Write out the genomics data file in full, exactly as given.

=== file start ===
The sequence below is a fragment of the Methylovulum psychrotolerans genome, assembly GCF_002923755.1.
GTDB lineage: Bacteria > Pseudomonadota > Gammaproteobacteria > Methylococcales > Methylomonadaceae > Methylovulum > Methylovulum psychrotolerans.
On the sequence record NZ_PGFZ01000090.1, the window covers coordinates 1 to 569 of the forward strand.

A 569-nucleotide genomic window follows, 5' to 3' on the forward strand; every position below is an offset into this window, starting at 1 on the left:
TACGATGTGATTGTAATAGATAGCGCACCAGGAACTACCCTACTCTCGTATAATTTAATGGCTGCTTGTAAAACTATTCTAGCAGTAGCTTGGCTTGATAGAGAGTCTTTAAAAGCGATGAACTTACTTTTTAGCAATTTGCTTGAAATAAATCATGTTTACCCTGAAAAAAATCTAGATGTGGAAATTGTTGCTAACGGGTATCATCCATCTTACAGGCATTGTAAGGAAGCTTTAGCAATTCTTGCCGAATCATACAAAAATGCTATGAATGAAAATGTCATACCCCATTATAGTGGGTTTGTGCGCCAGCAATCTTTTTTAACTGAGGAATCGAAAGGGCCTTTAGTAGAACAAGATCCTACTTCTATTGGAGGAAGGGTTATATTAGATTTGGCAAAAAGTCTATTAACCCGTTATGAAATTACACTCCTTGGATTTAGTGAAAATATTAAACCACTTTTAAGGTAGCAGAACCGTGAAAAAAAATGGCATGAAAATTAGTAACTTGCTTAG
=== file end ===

The sequence below is a fragment of the Methylovulum psychrotolerans genome, assembly GCF_002923755.1.
GTDB lineage: Bacteria > Pseudomonadota > Gammaproteobacteria > Methylococcales > Methylomonadaceae > Methylovulum > Methylovulum psychrotolerans.
On the sequence record NZ_PGFZ01000090.1, the window covers coordinates 1 to 569 of the forward strand.

A 569-nucleotide genomic window follows, 5' to 3' on the forward strand; every position below is an offset into this window, starting at 1 on the left:
TACGATGTGATTGTAATAGATAGCGCACCAGGAACTACCCTACTCTCGTATAATTTAATGGCTGCTTGTAAAACTATTCTAGCAGTAGCTTGGCTTGATAGAGAGTCTTTAAAAGCGATGAACTTACTTTTTAGCAATTTGCTTGAAATAAATCATGTTTACCCTGAAAAAAATCTAGATGTGGAAATTGTTGCTAACGGGTATCATCCATCTTACAGGCATTGTAAGGAAGCTTTAGCAATTCTTGCCGAATCATACAAAAATGCTATGAATGAAAATGTCATACCCCATTATAGTGGGTTTGTGCGCCAGCAATCTTTTTTAACTGAGGAATCGAAAGGGCCTTTAGTAGAACAAGATCCTACTTCTATTGGAGGAAGGGTTATATTAGATTTGGCAAAAAGTCTATTAACCCGTTATGAAATTACACTCCTTGGATTTAGTGAAAATATTAAACCACTTTTAAGGTAGCAGAACCGTGAAAAAAAATGGCATGAAAATTAGTAACTTGCTTAG